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I have a brand new server containing two identical 3 TB SATA disks. These are in a hardware RAID1 configuration using the onboard Intel RAID controller. The BIOS sees the two disks as 3 TB and the resulting RAID volume is 3TB.

On this server, I am attempting to install Ubuntu Server 12.04 (64-bit). Setup correctly detects the RAID volume, but insists the volume is 801.5 GB. Attempting to change the partition type to GPT does nothing.

If I continue all the way through setup anyway, the system is created with a roughly 800 GB root volume, swap, etc. Running fdisk following this shows the remaining free space on the volume and lets me attempt to partition it. I have not yet tried this, and would really like the entire 3 TB to be part of the root volume. I would also like to avoid attempting to resize the partition after the fact, if at all possible.

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Before you continue, scrap using the Intel Fake RAID controller. Either use a real, dedicated RAID controller or the Linux software RAID. You'll spare yourself a lot of trouble and sorrow. –  SvW Mar 25 at 9:49
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2 Answers 2

Disk controllers with the LBA-32 problem either:

  • limit disk sizes to 2.2TB
  • the modulo of the disk size over 2.2TB (ie, 800GB for a 3TB drive).

Yours is the latter - you need a disk controller that supports LBA-48 for drives larger than 2.2TB.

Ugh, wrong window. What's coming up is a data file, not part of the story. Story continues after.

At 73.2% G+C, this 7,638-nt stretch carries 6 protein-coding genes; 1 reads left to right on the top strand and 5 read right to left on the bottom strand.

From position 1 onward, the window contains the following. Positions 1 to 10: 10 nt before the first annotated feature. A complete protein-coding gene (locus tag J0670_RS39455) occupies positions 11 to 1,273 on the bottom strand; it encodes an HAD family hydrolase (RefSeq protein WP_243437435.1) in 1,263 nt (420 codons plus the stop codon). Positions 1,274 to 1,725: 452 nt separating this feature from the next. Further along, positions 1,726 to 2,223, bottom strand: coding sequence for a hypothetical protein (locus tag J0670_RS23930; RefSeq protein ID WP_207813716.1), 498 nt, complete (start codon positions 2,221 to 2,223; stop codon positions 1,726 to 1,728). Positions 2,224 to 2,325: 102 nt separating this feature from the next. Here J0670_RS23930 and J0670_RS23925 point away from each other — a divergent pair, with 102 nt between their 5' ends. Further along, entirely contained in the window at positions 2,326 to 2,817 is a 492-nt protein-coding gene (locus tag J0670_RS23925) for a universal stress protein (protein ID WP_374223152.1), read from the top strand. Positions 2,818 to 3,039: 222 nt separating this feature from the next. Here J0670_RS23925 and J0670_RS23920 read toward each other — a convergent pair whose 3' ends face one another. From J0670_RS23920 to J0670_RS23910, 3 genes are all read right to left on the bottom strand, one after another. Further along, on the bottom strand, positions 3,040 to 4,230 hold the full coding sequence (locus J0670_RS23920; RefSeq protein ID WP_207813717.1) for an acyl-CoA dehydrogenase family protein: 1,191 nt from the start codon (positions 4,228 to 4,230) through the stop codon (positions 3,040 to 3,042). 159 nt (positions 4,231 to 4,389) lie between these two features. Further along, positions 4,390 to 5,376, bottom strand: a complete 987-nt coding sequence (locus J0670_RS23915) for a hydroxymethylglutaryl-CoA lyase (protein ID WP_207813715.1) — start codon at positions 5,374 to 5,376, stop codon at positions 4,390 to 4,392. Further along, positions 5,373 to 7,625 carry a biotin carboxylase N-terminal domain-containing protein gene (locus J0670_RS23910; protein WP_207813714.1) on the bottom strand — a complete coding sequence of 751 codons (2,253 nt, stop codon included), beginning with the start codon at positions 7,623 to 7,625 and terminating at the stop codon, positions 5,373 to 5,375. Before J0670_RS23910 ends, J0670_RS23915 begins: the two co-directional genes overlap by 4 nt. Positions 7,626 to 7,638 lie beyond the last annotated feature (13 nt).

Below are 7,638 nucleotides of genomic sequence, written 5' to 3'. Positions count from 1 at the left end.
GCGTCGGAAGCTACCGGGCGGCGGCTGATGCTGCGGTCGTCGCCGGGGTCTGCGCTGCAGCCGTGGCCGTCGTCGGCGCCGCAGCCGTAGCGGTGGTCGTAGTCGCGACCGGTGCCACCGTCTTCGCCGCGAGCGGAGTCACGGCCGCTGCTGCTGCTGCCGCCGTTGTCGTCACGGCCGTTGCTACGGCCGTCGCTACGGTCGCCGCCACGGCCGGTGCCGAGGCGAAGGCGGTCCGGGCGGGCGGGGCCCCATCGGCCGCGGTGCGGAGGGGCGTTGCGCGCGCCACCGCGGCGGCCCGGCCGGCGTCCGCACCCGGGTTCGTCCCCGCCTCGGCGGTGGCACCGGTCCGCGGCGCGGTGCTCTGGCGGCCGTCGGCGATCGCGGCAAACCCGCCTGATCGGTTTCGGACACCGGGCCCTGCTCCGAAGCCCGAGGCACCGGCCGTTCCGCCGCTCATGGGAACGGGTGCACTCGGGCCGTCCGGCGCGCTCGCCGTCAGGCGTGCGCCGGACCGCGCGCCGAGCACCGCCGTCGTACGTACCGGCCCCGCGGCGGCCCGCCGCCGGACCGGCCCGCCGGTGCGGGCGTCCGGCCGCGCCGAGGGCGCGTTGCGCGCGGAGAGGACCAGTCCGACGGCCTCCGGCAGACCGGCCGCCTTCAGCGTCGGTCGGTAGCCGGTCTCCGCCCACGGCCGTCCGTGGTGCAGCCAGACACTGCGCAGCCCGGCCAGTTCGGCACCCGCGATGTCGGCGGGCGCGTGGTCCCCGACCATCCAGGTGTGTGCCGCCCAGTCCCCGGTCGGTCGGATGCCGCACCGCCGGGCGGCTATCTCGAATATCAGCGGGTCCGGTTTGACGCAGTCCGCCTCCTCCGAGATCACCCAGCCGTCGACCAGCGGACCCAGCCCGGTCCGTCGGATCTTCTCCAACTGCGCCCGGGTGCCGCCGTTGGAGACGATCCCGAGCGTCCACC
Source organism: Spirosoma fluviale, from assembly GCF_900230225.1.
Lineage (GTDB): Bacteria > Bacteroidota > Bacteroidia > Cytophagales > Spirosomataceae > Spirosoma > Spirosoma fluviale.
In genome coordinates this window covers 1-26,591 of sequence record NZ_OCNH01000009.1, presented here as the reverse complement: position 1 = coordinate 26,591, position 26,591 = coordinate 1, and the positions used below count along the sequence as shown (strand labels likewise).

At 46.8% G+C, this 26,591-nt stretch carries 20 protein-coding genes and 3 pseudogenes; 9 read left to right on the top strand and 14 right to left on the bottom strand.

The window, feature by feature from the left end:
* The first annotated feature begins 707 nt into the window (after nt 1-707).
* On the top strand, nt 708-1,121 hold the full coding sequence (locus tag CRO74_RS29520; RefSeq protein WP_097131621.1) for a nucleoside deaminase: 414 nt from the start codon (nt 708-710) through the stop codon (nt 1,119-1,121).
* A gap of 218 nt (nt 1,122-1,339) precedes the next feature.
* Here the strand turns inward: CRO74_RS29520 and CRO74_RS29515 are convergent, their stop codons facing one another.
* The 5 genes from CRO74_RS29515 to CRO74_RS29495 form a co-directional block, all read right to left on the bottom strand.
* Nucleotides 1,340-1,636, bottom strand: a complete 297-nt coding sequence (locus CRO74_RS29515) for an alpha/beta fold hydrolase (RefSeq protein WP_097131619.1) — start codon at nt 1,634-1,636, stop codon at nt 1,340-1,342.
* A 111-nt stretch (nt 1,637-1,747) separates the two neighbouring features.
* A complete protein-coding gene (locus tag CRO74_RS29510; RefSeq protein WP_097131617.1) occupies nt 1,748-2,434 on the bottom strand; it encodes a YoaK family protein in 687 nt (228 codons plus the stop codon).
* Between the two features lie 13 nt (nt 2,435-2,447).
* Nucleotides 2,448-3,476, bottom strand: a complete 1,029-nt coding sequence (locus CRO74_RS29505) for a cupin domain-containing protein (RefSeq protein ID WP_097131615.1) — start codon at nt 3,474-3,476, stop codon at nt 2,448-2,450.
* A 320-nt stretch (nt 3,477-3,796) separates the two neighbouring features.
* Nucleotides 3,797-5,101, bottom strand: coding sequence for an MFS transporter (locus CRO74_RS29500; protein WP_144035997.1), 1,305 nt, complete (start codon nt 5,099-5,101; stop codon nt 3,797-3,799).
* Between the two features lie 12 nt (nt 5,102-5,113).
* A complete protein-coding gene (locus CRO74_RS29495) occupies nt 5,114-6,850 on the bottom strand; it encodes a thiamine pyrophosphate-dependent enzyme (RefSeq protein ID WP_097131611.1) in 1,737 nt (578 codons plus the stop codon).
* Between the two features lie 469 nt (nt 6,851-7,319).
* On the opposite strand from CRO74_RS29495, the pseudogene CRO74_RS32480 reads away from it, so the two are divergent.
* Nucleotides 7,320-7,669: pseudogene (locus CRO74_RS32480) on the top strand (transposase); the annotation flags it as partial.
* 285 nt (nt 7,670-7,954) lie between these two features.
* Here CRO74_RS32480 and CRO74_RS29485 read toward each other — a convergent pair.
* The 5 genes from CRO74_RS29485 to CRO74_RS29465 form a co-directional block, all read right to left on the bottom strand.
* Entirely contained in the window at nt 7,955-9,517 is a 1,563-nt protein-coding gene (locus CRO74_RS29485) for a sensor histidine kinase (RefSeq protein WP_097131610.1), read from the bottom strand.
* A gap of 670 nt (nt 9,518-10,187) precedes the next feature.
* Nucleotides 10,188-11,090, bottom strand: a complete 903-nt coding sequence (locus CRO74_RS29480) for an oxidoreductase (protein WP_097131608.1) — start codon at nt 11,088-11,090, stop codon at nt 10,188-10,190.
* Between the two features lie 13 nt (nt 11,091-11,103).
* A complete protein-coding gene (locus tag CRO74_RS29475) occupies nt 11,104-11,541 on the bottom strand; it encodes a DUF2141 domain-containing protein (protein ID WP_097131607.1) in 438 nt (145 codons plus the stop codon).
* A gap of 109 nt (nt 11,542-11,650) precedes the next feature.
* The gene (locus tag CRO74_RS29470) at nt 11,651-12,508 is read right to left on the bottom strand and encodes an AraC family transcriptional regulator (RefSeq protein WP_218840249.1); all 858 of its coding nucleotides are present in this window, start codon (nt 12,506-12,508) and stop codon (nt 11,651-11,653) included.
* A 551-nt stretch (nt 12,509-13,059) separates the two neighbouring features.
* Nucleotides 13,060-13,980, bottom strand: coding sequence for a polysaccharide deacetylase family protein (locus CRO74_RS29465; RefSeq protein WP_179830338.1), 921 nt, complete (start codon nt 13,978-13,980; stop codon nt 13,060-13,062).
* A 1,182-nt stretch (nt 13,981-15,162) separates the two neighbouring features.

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up vote 1 down vote accepted

I got the drives to work. Here is what I did:

First, I disabled the hardware RAID controller as per suggestion in a comment above. Then, I started the installation in expert mode and completed it normally until the partitioning step. Then, I followed the instructions at https://help.ubuntu.com/12.04/serverguide/advanced-installation.html to set up software RAID.

However, the instructions above have an error in them that at first seems to block progress: once you set a partition to "physical volume for RAID", you cannot set that partition to be bootable. This is a known bug (https://bugs.launchpad.net/ubuntu/+source/debian-installer/+bug/477167) that has gone unresolved for years now. Thus, one of the steps in the guide that refers to setting the / partition to bootable can't be completed.

Fortunately, just ignoring this instruction worked for me. Additionally, I set up a reserved empty 1MB partition near the beginning set to "reserved BIOS boot area" for grub's use. With this setup, it seems grub was able to correctly set everything up and after finishing software RAID setup as per the installation instructions, the server was able to successfully install and boot.

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